You can sum up the reason why China is no more than one or two decades from becoming the world’s largest economy in two words. And I say this despite reading a persuasive report that China’s rise to number one status is set to hit a rather substantial road block. The report I refer to overlooks these two key words.
China isn’t growing like it used to. That is common knowledge, but exactly how much has it slowed? That is difficult to answer, as the official data only seems to have the vaguest correlation with the truth.
Capital Economics has its own method of measuring growth in China’s GDP, which is produced by analysing data which is hard to fudge, such as electricity output and volumes of freight transport.
By that measure, China’s growth rate slowed to less than four per cent in 2015/16, and the sustainable growth rate is now between 4.5 and 5 per cent. Contrast that with the heady days when China was growing at 11 per cent plus.
If China can carry on expanding at the rate Capital Economics thinks is sustainable, then China will overtake the US as the largest economy in the world some time before 2030.
But Capital Economics has its doubts, and fears that the sustainable growth rate may fall to around three per cent, meaning it won’t overtake the US until around 2050.
This is a big deal, the point when the US loses its position as the world’s largest economy is about as important to global politics as you can imagine.
And whether China grows at five or three per cent has important implications for investors too. If Capital Economics is right, funds that focus on China, for example, become less attractive.
It is just that I think it is wrong, and therefore investors with a longer-term horizon need to allocate a fair proportion of their portfolio towards Chinese funds.
Before I explain why I think this pessimistic projection for China is wrong, let’s explain the pessimism. You can sum it up in four words: Trump, debt, demographics, and Xi:
For all these reasons, Capital Economics projects that China’s growth rate is set to slow dramatically, extending the time when China overtakes the US.
I disagree. And I disagree because of two words: Artificial Intelligence. While the US President portrays the credentials of a Luddite, China embraces AI. It is widely thought that China will lead the US in AI within ten years.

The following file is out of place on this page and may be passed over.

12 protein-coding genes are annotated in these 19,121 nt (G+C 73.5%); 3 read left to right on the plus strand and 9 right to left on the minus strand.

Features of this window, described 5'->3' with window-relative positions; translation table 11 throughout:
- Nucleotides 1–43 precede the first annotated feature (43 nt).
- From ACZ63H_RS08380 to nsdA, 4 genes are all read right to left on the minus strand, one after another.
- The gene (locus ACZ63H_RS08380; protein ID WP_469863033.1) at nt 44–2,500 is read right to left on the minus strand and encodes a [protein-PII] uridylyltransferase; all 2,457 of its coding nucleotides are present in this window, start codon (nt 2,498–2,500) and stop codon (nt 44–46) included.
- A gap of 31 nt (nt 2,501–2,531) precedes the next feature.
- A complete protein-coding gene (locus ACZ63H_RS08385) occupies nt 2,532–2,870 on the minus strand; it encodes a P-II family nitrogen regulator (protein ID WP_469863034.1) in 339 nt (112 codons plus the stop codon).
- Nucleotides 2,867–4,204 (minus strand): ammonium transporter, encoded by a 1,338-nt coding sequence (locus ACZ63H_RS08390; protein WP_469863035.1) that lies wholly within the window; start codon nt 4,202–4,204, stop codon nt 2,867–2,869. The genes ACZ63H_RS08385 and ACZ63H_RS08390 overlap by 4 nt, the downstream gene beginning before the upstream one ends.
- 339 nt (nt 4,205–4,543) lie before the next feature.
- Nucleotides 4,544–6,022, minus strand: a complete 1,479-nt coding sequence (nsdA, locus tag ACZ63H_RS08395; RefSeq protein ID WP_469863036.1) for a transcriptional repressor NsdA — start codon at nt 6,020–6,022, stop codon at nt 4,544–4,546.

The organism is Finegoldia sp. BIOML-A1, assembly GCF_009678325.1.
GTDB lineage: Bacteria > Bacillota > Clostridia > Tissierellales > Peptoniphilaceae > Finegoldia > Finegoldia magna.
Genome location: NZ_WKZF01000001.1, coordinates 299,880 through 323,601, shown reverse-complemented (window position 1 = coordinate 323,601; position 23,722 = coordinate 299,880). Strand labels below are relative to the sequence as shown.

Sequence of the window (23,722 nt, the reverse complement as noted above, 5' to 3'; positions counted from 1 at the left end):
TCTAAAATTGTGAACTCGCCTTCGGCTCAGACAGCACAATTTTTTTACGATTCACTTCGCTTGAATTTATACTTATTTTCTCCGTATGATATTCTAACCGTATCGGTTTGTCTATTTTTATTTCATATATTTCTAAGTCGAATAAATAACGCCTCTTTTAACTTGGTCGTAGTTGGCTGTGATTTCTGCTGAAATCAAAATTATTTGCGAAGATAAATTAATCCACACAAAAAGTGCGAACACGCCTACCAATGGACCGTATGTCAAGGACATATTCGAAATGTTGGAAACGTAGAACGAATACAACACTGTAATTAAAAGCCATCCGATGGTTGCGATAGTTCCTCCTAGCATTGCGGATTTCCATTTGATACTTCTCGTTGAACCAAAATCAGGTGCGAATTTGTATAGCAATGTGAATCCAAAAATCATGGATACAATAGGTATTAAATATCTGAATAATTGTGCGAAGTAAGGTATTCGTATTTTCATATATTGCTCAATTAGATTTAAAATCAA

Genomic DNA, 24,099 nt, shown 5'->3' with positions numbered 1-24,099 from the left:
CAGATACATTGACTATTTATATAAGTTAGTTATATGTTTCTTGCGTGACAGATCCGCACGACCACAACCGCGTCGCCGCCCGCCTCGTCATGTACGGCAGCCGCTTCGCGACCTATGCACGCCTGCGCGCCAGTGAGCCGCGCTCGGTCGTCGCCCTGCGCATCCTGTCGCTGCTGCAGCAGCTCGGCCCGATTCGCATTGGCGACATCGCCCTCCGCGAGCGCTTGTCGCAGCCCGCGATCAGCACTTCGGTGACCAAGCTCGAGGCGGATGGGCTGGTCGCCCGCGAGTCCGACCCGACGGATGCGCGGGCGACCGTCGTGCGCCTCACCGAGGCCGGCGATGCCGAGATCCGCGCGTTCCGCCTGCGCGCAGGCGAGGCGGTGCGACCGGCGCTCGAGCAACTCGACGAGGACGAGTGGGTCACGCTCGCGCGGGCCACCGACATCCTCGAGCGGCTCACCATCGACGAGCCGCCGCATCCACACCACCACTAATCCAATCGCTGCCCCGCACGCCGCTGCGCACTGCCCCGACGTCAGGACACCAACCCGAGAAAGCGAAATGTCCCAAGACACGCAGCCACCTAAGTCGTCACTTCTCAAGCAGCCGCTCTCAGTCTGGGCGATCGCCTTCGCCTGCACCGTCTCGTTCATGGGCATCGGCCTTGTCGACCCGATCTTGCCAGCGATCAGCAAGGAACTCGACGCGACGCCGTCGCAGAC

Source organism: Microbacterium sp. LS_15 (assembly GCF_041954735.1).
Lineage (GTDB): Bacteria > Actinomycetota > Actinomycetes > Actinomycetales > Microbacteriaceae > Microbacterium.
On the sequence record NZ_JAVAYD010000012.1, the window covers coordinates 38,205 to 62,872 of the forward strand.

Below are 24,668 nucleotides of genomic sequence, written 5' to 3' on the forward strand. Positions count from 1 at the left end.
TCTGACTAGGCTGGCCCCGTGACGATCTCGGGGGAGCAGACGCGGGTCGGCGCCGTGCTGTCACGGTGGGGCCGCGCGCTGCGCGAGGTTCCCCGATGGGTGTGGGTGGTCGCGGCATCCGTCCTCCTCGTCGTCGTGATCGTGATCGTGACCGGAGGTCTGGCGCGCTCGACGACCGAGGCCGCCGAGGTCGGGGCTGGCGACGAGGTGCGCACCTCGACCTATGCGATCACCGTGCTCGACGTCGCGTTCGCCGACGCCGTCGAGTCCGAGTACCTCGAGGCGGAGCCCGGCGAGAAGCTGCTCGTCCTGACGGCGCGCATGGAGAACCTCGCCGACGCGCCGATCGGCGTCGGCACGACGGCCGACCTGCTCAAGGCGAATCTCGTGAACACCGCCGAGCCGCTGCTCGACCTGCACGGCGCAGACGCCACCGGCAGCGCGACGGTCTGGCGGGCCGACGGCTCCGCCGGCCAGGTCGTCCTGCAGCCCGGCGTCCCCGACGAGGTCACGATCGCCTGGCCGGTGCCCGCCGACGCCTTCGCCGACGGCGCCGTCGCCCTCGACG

Part of the problem is data. AI needs data, lots and lots of it. And lack of data is holding AI back. By contrast, in China, where privacy sensibilities are less extreme than in say the EU, data is becoming available at a faster rate, especially in healthcare, which may yet prove to be the sector that benefits most from AI at a time when healthcare emerges as perhaps the most important sector in the global economy.
Linked to AI, China is less held back by legacy in adopting new technology. Take hyperloop, the much-hyped transport system that uses magnetic levitation and sends pods through partial vacuums inside tubes. One Chinese company is advancing plans for 30 hyperloop lines. See China's looking to one-up Elon Musk's hyperloop, and seems to be ahead of US and European companies.
Because of technology, the way the economy operates, the way it produces goods, and the way healthcare is provided for is set to be transformed.
And while there are a lot of interesting European tech start-ups, and the giant US techs currently sit in poll position, China, with Alibaba and Tencent in the vanguard, will move into the lead. For that reason, I do indeed think this is China’s Century. The next decade will see the big changes take effect.
These views are those of the author alone and do not necessarily reflect the view of The Share Centre, its officers and employees